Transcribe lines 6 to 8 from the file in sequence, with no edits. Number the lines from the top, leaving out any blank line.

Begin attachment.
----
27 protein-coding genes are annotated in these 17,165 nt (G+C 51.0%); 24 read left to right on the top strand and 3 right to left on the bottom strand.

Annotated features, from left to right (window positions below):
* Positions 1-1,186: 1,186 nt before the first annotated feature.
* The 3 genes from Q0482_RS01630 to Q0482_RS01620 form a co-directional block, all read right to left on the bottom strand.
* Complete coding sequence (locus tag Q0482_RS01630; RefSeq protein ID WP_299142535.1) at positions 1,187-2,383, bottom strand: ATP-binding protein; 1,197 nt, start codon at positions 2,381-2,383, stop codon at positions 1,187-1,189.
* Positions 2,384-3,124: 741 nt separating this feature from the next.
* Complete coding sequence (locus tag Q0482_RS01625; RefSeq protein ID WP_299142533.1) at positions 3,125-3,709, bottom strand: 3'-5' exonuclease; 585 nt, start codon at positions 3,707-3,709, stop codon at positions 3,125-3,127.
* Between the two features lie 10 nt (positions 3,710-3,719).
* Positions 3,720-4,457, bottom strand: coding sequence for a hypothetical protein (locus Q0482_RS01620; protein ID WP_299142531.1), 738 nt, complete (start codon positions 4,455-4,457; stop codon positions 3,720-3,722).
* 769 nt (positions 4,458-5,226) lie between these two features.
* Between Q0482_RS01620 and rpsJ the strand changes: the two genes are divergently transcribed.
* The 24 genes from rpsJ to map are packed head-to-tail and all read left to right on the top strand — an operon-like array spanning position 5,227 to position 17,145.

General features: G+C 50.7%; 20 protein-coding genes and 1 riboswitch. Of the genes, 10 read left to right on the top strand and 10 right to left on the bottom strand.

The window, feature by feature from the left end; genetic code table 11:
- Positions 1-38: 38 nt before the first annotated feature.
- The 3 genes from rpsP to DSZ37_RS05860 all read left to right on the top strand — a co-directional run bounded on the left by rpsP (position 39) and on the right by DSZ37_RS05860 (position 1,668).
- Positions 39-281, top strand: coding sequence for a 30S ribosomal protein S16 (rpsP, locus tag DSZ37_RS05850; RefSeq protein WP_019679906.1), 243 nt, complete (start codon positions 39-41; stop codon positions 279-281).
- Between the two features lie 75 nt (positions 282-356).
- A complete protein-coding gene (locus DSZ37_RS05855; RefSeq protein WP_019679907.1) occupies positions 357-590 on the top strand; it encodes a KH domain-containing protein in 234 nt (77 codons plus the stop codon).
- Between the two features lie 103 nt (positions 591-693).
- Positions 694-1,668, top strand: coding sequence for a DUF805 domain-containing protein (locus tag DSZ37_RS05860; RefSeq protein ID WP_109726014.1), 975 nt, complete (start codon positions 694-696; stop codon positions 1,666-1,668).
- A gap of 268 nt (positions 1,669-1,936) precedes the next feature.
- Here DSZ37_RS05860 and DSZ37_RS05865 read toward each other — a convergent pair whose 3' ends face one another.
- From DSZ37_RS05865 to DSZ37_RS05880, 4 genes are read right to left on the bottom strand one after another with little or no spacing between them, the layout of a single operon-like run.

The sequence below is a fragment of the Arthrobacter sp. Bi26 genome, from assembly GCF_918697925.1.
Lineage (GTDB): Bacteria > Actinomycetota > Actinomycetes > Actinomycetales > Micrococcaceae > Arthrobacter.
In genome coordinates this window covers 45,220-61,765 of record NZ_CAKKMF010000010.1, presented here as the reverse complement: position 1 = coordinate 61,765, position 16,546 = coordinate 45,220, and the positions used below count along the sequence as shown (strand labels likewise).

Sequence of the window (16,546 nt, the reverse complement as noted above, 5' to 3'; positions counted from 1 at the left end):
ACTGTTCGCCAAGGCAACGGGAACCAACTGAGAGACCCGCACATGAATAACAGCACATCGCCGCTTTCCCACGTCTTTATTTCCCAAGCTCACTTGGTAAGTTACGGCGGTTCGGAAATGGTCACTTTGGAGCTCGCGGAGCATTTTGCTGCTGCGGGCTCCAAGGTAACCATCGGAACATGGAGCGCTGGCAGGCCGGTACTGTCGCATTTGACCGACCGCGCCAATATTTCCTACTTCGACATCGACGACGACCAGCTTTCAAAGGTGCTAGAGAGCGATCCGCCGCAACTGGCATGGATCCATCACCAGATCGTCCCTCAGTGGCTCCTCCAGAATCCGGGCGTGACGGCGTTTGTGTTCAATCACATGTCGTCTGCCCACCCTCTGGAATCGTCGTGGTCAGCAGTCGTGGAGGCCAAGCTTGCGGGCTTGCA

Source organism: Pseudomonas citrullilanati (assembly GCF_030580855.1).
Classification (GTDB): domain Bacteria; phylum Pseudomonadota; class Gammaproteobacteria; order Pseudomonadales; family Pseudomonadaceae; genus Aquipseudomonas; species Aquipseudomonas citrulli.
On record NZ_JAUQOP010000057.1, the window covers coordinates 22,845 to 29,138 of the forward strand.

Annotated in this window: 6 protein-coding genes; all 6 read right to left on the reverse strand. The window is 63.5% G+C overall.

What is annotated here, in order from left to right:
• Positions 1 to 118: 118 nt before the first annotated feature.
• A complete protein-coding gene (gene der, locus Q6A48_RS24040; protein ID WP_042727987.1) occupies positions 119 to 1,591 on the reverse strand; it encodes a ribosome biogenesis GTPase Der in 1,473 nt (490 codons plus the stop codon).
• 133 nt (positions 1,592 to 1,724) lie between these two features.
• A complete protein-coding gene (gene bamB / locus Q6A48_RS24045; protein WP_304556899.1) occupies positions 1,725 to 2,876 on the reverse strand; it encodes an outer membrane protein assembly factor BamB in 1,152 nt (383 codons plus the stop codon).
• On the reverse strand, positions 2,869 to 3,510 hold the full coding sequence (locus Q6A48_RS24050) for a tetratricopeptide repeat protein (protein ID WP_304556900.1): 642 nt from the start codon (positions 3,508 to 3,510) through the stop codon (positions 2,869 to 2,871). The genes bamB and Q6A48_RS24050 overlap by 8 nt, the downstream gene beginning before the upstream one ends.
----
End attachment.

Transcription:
* Positions 2,384-3,124: 741 nt separating this feature from the next.
* Complete coding sequence (locus tag Q0482_RS01625; RefSeq protein ID WP_299142533.1) at positions 3,125-3,709, bottom strand: 3'-5' exonuclease; 585 nt, start codon at positions 3,707-3,709, stop codon at positions 3,125-3,127.
* Between the two features lie 10 nt (positions 3,710-3,719).